A heterobimetallic tetrahedron from a linear platinum(II)-bis(acetylide) metalloligand

  1. Matthias Hardy,
  2. Marianne EngeserORCID Logo and
  3. Arne LützenORCID Logo

University of Bonn, Kekulé-Institute of Organic Chemistry and Biochemistry, Gerhard-Domagk-Str. 1, D-53121 Bonn, Germany

  1. Corresponding author email

This article is part of the thematic issue "Molecular recognition" and is dedicated to the memory of Carsten Schmuck.

Guest Editor: J. Niemeyer
Beilstein J. Org. Chem. 2020, 16, 2701–2708. https://doi.org/10.3762/bjoc.16.220
Received 08 Sep 2020, Accepted 22 Oct 2020, Published 03 Nov 2020

Abstract

Employing 4-ethynylaniline as a simple organic ligand we were able to prepare the stable trans-bis(acetylide)platinum(II) complex [Pt(L1)2(PBu3)2] as a linear metalloligand. The reaction of this metalloligand with iron(II) cations and pyridine-2-carbaldehyde according to the subcomponent self-assembly approach yielded decanuclear heterobimetallic tetrahedron [Fe4Pt6(L2)12](OTf)8. Thus, combination of these two design concepts – the subcomponent self-assembly strategy and the complex-as-a-ligand approach – ensured a fast and easy synthesis of large heterobimetallic coordination cages of tetrahedral shape with a diameter of more than 3 nm as a mixture of all three possible T-, S4- and C3-symmetric diastereomers. The new complexes were characterized by NMR and UV–vis spectroscopy and ESI mass spectrometry. Using GFN2-xTB we generated energy-minimized models of the diastereomers of this cage that further corroborated the results from analytical findings.

Keywords: cage compounds; heterobimetallic complexes; pyridylimine ligands; self-assembly; supramolecular chemistry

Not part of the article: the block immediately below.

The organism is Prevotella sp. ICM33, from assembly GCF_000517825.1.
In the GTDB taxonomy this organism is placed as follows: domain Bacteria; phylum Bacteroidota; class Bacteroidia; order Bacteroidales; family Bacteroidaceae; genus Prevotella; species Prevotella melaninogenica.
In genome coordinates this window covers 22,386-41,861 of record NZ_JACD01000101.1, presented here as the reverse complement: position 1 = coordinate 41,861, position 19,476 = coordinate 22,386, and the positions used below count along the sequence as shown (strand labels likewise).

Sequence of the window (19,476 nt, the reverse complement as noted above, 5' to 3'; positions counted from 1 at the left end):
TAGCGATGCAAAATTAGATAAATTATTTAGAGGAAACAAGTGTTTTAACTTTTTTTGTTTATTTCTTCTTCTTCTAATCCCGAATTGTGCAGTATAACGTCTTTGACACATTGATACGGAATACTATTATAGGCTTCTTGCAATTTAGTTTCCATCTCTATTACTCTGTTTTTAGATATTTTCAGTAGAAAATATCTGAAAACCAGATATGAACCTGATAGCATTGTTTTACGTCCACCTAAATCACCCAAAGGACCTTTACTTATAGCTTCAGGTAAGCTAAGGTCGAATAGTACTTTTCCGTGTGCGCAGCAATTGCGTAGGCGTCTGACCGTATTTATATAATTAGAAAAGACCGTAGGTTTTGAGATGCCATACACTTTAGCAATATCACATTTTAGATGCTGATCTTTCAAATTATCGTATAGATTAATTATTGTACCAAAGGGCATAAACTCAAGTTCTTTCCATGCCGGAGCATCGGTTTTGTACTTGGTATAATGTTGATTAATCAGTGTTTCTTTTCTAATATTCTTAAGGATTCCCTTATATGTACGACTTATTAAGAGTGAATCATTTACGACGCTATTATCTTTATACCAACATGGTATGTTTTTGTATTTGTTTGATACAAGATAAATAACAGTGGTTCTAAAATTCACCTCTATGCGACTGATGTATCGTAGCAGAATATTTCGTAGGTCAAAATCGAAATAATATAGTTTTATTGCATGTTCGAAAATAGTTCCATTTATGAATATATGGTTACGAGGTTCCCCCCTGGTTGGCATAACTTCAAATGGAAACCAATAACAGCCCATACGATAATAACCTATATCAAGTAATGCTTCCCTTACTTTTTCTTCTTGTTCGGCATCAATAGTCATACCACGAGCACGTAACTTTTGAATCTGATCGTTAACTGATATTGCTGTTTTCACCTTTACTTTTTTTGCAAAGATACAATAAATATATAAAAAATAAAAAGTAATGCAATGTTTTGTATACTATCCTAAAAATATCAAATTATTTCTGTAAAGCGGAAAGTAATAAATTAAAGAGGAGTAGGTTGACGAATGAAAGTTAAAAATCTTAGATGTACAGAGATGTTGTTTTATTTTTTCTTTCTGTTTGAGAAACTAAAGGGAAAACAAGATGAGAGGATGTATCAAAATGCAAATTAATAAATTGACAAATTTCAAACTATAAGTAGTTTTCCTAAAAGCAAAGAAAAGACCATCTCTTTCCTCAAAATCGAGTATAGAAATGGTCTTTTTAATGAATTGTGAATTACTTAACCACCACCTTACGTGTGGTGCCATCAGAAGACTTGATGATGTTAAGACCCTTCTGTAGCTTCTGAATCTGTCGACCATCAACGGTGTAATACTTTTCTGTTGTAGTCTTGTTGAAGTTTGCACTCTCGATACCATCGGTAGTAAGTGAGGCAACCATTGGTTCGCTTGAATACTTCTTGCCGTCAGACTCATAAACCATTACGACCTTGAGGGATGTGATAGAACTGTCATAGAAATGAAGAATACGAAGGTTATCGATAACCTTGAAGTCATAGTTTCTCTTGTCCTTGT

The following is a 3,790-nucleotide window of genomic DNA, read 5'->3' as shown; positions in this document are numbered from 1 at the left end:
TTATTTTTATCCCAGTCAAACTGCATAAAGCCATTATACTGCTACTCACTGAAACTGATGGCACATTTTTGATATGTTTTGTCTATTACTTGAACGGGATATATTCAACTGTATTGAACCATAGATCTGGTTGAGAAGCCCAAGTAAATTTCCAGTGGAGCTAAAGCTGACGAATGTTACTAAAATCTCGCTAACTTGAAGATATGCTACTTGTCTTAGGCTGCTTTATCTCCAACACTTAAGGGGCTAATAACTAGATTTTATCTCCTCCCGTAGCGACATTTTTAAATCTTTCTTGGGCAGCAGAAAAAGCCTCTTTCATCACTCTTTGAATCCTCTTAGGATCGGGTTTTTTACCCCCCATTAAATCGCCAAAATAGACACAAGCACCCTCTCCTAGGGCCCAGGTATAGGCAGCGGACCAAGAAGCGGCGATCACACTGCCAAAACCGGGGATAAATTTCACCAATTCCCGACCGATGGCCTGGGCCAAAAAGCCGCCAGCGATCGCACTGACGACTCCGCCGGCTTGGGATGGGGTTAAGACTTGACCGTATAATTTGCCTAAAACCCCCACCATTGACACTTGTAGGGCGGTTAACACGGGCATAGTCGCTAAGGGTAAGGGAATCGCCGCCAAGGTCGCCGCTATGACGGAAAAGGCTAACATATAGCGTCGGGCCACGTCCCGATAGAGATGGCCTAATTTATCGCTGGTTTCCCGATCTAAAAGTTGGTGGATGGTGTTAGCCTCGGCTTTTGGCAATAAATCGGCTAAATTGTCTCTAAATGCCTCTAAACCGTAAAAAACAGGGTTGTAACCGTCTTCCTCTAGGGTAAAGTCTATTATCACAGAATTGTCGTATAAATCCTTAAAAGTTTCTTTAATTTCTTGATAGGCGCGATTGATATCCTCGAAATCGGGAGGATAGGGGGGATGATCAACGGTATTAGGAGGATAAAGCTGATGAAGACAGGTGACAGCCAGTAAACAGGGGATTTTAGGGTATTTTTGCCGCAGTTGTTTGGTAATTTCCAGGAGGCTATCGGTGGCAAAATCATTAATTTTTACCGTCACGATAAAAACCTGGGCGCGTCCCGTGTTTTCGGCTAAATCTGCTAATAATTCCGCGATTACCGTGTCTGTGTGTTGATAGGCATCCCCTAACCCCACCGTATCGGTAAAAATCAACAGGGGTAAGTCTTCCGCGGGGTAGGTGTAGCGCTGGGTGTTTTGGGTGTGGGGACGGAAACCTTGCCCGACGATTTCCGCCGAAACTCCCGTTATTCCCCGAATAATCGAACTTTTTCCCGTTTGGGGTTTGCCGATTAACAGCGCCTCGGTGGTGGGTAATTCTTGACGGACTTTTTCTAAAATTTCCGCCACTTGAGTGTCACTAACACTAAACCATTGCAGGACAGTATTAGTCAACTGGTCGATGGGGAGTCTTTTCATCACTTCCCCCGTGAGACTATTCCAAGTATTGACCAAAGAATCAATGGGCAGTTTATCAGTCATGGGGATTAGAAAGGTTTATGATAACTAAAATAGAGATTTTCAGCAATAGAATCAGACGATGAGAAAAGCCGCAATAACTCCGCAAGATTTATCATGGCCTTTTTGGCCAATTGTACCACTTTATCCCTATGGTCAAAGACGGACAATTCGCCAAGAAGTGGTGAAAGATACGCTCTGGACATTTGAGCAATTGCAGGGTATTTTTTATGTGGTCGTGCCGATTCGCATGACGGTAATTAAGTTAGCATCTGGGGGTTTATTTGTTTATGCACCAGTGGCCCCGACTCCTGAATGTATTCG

Introduction

The understanding of the general design principles for the self-assembly of metallosupramolecular aggregates [1-5] allowed to access more and more complex and large assemblies over the past decades like sophisticated cage-in-ring structures [6,7], interlocked rings [8] and catenanes [9-12] or giant spheres [13,14].

Increasing the structural complexity, however, usually implies growing synthetic efforts that have to be made to obtain the necessary organic ligands [15-17]. A great way to simplify ligand syntheses is the subcomponent self-assembly strategy [18-23]. Following this strategy, the actual ligand is generated in situ during the self-assembly process via reversible formation of covalent bonds, in most cases imine bonds. Despite this achievement, addressing even higher complexity with homometallic assemblies becomes increasingly difficult to achieve. An approach to tackle these limitations is the use of not only one, but two different types of metal cations to form heterobimetallic aggregates [24-26].

Introducing two different types of metal cations within one discrete aggregate offers the chance to combine the symmetry elements of both metal centers, and hence, access new geometries. Reliable design strategies like the complex-as-a-ligand approach made the assembly of heterobimetallic structures predictable; hence, there is a rapidly growing number of heterobimetallic structures that has recently been described in the literature, such as, e.g., helicates [27,28], cubes [29-31], trigonal bipyramids [21,32,33], boxes [34-36], prismatic cages [37], or some truly unique other shapes [38,39]. At the same time, heterobimetallic cages not only offer the chance to obtain new geometries, the combination of two different metal cations within one aggregate might also lead to enhanced or even entirely new properties and functions [40]. Searching the literature, however, it is striking that the number of heterobimetallic tetrahedra [41,42] is noticeably small, compared to homometallic examples. Thus, we were wondering if we can combine the complex-as-a-ligand and the subcomponent self-assembly approach to access such a heterobimetallic complex of tetrahedral shape.